Jun 032019
 
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Designed for carrying cargo and passengers, the round ships are also used for war and are what we’ve seen in every pirate movie. The round ships primarily use sails for power. When there’s no wind, or an unfavorable one, oars can assist the smaller round ships (up to a frigate in size). Later ships are more maneuverable than long ships like the galley except in calm weather. The round ships mentioned in this chapter are square-rigged on all masts unless otherwise noted.

The man-o-war is not a specific ship type but a generic English name for a three-masted war ship outfitted with soldiers and cannons. This includes the frigate and ship-of-the-line, among others. On our invented world, we can apply the term to similar ships even if an Earth equivalent is not deemed a man-o-war.

While there are many specifications about round ships, the ones listed in this chapter offer a quick comparison regarding ship length, guns, crew, and maximum speeds. Finding definitive answers for each proves somewhat challenging due to conflicting specs cited in various sources. One source might say frigates are from 135-175 feet while another might say they range up to 200. Such details might be insignificant, especially given that, as world builders, we’d be discussing ships on our imagined world, where anything is possible and details could differ at our whim. Still, some effort should be made to know the guidelines before going so far outside of norms as to strain credibility.

To that end, the approach used to compile these specifications was to find reputable sources stating the range of widely accepted possibilities. Further, specific ships of each type with known stats were also considered. In the end, if two sources provided similar numbers, such as 24-40 and 24-44, the larger range is indicated on the chart. If one source provided a number far higher than others, such as 24-40 vs. 24-60, then the higher number was added in parenthesis with a question mark, such as the frigate gun count below, where it reads “24-40 (60?).”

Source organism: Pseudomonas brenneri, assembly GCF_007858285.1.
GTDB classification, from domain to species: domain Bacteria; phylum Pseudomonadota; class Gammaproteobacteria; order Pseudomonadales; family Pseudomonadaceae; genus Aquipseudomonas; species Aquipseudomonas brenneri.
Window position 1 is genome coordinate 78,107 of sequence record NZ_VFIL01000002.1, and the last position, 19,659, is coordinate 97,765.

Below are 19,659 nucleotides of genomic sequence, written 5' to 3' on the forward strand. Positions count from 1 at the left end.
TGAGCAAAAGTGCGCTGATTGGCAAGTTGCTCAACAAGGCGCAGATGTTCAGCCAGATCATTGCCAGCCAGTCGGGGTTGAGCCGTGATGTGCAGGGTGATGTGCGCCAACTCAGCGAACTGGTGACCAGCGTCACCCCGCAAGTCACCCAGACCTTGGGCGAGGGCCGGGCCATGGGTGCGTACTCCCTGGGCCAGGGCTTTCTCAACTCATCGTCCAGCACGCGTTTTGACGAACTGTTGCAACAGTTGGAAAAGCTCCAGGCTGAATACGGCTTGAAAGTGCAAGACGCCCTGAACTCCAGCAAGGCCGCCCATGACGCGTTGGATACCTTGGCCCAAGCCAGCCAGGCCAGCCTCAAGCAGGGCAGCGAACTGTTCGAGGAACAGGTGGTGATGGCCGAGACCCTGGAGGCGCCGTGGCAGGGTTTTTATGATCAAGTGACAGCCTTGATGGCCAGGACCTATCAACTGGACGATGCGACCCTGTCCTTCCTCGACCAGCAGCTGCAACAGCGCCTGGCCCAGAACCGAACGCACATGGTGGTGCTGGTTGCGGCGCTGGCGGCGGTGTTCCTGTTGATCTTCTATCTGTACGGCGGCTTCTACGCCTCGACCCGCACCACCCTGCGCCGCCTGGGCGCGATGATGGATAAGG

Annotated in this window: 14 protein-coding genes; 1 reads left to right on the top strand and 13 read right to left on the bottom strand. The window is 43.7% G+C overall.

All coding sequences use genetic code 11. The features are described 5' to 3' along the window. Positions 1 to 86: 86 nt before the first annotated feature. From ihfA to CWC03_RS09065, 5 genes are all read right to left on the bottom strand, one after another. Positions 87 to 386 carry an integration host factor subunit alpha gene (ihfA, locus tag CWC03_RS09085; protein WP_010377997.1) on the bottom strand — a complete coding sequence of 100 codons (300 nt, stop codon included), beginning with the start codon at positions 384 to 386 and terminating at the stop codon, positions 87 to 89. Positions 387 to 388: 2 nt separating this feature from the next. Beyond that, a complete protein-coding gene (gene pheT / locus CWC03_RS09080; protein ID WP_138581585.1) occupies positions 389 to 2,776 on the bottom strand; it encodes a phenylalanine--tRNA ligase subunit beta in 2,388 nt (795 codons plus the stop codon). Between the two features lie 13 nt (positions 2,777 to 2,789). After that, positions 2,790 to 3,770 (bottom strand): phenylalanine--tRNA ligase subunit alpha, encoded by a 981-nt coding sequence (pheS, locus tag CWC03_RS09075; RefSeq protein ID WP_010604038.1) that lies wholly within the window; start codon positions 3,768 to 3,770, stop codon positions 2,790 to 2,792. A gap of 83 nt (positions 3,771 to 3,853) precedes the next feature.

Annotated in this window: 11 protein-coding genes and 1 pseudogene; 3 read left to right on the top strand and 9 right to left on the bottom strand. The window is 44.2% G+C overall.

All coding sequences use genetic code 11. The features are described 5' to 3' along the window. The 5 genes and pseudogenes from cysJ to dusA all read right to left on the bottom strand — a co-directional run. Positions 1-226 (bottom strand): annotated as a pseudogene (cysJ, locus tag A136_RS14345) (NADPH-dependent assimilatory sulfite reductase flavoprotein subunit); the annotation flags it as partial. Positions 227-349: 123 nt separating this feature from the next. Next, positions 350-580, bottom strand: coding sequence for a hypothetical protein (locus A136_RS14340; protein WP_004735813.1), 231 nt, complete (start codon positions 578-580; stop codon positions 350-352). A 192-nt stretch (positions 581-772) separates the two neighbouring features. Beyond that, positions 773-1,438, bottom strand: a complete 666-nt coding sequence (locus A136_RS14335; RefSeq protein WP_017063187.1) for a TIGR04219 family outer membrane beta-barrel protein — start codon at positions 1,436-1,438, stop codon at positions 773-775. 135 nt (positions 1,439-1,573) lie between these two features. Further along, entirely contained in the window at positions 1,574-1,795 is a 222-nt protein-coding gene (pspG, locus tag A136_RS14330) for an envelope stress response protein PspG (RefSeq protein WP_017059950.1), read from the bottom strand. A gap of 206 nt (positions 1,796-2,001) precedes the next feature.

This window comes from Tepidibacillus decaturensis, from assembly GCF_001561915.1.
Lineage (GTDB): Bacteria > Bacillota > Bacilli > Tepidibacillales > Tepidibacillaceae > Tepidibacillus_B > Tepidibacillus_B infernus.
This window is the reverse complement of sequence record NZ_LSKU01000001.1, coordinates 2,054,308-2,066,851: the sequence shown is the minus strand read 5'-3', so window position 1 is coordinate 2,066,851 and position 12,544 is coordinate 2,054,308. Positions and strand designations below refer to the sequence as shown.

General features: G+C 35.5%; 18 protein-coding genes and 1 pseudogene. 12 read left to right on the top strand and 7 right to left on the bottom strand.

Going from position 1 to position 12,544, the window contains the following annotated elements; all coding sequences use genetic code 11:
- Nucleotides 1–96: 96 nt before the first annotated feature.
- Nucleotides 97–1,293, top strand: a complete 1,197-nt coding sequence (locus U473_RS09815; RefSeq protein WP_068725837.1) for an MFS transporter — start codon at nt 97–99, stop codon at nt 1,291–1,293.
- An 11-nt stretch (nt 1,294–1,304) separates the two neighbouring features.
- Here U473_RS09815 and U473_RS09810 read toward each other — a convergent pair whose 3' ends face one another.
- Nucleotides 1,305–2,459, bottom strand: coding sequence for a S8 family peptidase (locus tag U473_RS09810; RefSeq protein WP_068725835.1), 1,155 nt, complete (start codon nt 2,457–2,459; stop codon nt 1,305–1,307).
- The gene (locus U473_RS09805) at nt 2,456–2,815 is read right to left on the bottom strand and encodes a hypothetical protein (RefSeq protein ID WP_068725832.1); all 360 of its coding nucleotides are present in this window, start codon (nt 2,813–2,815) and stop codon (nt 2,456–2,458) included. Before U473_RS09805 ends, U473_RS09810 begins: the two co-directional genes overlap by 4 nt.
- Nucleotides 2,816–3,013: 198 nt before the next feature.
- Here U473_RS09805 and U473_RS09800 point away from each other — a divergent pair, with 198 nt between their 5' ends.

Note that the maximum speed in knots is in ideal conditions with a strong wind on the optimum point of sailing (which direction the wind is blowing in relation to the ship’s heading). No ship experiences such conditions throughout a journey, making the number somewhat useless for determining a trip’s speed. These numbers are mostly for understanding a ship’s capability.

Ship TypeLength in FeetGunsCrewMax Speed (Knots)
Brig12310-1815511
Frigate135-21224-40 (60?)217-345 (815?)14
Galleon140-16030-74200-40010
Gunboat49-721-31214
Ship-of-the-line150-25064-140494-128011
Sloop60147511
Sloop-of-war60-1108-24112-12511

What follows in the next articles are some of the more well-known ship types of Earth.

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